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Audio Available!
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Saturday, February 23, 2013

Homily 2-24-2013 Mountains

 Mountains in the Bible are powerful and important places. Mountain is almost a code-word for divine intervention, for God manifesting Himself and making something critical happen.
In seminary, we had our own little mountains not far off the Mississipi river in southeast Minnesota, called “bluffs.” One of these had an awesome rock formation right near the top that gave a wonderful view of the gorgeous campus below. I went up there many times, even once before sunrise to watch the dawn break. Back when I was in shape, I could take the most direct and steepest route right up to it, but I was always out of breath by the time I made it to the top.

Lent is meant to be a time of climbing a mountain to experience God. And if you've ever tried to climb a mountain, you know that it ain't no walk in the park. This is some seriously difficult work, and you better make good preparations for it. You have to first off dress properly and bring the right equipment. But also you have to pack the necessary amount of food and water. But not too much. Any ounce of extra baggage you bring is going to make that climb more miserable. So the journey up the mountain requires you to make judgments on things: what's important? what will help me? what will hold me back? That's one thing we do during Lent.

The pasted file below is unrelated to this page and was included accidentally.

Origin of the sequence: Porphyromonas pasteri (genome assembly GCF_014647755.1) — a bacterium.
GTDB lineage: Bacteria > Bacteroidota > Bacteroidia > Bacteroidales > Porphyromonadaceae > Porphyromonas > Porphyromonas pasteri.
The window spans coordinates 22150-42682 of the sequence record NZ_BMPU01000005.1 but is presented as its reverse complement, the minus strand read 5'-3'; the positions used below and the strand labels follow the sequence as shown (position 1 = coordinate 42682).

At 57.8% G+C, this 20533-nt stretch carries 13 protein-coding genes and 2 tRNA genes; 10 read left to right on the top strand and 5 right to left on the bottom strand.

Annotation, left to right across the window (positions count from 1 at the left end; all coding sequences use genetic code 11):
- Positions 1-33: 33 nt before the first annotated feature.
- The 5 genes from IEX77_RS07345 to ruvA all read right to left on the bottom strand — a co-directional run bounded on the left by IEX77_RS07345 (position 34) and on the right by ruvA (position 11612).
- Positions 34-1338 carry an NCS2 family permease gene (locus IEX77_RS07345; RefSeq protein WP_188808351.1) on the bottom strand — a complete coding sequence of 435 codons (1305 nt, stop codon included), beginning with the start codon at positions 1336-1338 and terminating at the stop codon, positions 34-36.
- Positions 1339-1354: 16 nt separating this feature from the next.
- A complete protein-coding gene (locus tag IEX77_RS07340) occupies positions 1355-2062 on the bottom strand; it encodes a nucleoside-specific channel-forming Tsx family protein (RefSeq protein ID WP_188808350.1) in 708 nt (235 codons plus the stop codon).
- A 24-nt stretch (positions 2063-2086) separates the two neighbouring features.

But then we get to work climbing. And that work toward sanctification can be tough. In these 40 days, we may want to quit. It is so much easier to just give in to the gravity of our concupiscence and fall down. It's not easy to change; it means going against the grain of our habits to make better ones.
When we are tempted to give in to the difficulties, or find ourselves tripped up on our faces because of sin, it is then that we need a reminder of our purpose: why are we doing this?
The Cross hurts, but the Resurrection gives us assurance that it's worth it.
This is what the disciples experience today. 8 Days ago, they hear that their teacher, the Messiah, is going to taste the most humiliating, most shameful, and most painful death possible.
They need encouragement. They need a change of perspective- to see things from above.
They need a God's eye view. They need hope.

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